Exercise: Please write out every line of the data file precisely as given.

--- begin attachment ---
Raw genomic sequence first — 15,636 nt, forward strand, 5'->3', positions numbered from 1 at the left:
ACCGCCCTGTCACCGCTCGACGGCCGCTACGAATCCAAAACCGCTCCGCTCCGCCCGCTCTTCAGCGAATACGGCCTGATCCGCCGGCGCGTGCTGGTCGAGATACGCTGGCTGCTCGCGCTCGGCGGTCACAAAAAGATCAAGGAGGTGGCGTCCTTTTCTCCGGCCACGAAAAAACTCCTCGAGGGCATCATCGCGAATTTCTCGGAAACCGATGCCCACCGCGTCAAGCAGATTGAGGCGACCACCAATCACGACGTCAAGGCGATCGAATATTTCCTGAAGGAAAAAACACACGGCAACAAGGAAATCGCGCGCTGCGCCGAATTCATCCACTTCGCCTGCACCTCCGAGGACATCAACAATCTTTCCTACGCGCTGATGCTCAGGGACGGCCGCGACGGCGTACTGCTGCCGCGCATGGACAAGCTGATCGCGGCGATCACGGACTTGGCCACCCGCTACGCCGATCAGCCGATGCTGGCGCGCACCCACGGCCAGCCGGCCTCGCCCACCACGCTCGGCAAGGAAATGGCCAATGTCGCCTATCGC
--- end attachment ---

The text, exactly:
Raw genomic sequence first — 15,636 nt, forward strand, 5'->3', positions numbered from 1 at the left:
ACCGCCCTGTCACCGCTCGACGGCCGCTACGAATCCAAAACCGCTCCGCTCCGCCCGCTCTTCAGCGAATACGGCCTGATCCGCCGGCGCGTGCTGGTCGAGATACGCTGGCTGCTCGCGCTCGGCGGTCACAAAAAGATCAAGGAGGTGGCGTCCTTTTCTCCGGCCACGAAAAAACTCCTCGAGGGCATCATCGCGAATTTCTCGGAAACCGATGCCCACCGCGTCAAGCAGATTGAGGCGACCACCAATCACGACGTCAAGGCGATCGAATATTTCCTGAAGGAAAAAACACACGGCAACAAGGAAATCGCGCGCTGCGCCGAATTCATCCACTTCGCCTGCACCTCCGAGGACATCAACAATCTTTCCTACGCGCTGATGCTCAGGGACGGCCGCGACGGCGTACTGCTGCCGCGCATGGACAAGCTGATCGCGGCGATCACGGACTTGGCCACCCGCTACGCCGATCAGCCGATGCTGGCGCGCACCCACGGCCAGCCGGCCTCGCCCACCACGCTCGGCAAGGAAATGGCCAATGTCGCCTATCGC